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Cayenne Pepper for Garden Pests

By Amanda Gaddis ; Updated September 21, 2017
Cayenne pepper can be an effective ingredient in organic bug sprays.

The active ingredient in cayenne peppers, a chemical called capsaicin, not only makes peppers taste hot on the human tongue, but this natural chemical is also toxic to many insects. Capsaicin disrupts nerve signals, as well as damages membranes in insects bodies. This makes cayenne peppers a common ingredient in many natural sprays for garden pests such as spiders, aphids, beetles and mosquitoes.

General Insect Control Spray

To make an all-natural organic spray to control garden pests, first blend one medium-sized garlic bulb and one onion. Add 1 tsp. ground cayenne pepper to the onion and garlic, then steep in 1 qt. warm water for at least four hours. Strain and pour into a spray bottle. You can also mix in 1 tsp. of liquid dishwashing detergent for added bug-killing power. Spray on the undersides of leaves and stems where bugs like to gather.

Whole Peppers

Whole cayenne peppers can also be used in a bug-killing spray for garden pests. For gardeners who like to use cayenne pepper bug spray, they can grow their own peppers in the garden. To make an insecticidal spray with whole peppers, use about six whole, mature cayenne peppers. Dry in the sun and then blend in a food processor. Soak crushed peppers in hot water for at least 12 hours to allow the capsaicin to permeate the water, then strain and use as an insect control spray in the garden. You can also add garlic in equal parts with the whole peppers.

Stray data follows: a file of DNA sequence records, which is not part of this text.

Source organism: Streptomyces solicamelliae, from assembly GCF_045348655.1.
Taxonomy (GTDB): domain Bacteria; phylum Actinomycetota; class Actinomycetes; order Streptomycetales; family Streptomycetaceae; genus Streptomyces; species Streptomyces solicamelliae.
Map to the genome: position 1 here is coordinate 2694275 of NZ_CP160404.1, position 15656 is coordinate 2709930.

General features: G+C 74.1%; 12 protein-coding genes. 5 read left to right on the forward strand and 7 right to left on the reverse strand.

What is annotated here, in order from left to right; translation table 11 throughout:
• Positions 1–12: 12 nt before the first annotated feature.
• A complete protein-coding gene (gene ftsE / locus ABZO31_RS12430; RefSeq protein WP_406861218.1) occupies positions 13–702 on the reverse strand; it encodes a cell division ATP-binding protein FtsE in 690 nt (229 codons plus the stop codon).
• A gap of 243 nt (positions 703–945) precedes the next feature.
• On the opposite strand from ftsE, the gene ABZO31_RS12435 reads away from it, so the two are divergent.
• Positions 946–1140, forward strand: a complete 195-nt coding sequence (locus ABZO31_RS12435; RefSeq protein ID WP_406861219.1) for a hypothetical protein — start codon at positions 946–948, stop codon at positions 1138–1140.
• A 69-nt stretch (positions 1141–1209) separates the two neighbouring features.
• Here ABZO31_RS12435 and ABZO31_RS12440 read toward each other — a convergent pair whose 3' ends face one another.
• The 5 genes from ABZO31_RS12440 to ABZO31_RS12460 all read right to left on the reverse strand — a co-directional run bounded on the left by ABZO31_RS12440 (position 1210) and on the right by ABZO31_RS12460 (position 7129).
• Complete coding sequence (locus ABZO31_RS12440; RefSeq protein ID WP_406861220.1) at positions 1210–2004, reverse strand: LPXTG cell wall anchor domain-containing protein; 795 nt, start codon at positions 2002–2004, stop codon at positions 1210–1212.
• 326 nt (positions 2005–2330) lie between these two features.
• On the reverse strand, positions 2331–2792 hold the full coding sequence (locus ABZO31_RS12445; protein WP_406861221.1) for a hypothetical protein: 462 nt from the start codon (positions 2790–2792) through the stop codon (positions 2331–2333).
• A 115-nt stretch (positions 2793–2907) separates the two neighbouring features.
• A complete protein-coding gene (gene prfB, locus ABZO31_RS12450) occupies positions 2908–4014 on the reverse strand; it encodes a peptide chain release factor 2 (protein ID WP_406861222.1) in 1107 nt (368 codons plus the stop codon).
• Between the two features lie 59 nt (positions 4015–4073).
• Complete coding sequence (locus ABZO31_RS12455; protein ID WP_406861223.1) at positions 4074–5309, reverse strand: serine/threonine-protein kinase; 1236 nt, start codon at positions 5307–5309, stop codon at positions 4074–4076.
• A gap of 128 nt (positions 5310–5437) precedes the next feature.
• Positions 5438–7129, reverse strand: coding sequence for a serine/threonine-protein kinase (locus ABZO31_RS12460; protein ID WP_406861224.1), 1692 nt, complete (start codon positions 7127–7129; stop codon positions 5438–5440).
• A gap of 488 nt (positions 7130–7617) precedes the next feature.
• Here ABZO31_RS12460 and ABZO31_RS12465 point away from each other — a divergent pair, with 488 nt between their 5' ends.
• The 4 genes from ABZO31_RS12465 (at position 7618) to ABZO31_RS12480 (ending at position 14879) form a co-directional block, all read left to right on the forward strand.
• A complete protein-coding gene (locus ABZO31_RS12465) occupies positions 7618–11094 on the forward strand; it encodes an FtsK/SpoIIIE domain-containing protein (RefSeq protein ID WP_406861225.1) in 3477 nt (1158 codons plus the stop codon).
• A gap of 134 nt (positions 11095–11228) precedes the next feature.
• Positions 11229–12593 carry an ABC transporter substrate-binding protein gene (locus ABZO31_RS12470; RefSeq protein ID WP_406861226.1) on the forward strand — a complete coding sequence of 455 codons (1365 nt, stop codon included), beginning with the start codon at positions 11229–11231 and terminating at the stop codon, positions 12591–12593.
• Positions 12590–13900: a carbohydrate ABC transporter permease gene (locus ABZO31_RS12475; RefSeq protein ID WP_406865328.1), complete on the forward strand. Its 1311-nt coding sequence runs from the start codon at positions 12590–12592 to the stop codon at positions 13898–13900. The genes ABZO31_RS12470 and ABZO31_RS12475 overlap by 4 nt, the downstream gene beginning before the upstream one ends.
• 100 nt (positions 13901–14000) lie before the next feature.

Barriers to Garden Pests

Powdered cayenne peppers can also be sprinkled around plants to create a barrier for hard-bodied insects like caterpillars. The insects crawl over the pepper and get it on their bodies, which can kill or repel them. You can sprinkle powdered cayenne pepper around individual plants or around the garden plot, and you can also mix cayenne pepper with other powdered insect repellents like diatomaceous earth.

Fumigation

Cayenne pepper can also be burned like an incense to fumigate areas where pests have gathered, such as dog kennels or areas where pets my have brought in pests like fleas. Before fumigating for garden pests, always remove all pets or children from the area because pepper smoke can irritate eyes and nasal passages. To fumigate an area with cayenne, burn 1 oz. of powdered peppers on a small stove or briquette in a sealed room, and wait 24 hours before bringing pets back into the room.

 

About the Author

 

As a writing tutor since 2007, Amanda Gaddis has experience in explaining complex subjects simply. She is excited to write articles on education and literature. Gaddis holds a Bachelor of Arts in English from Stephen F. Austin State University, and had her creative writing published in their literary magazine.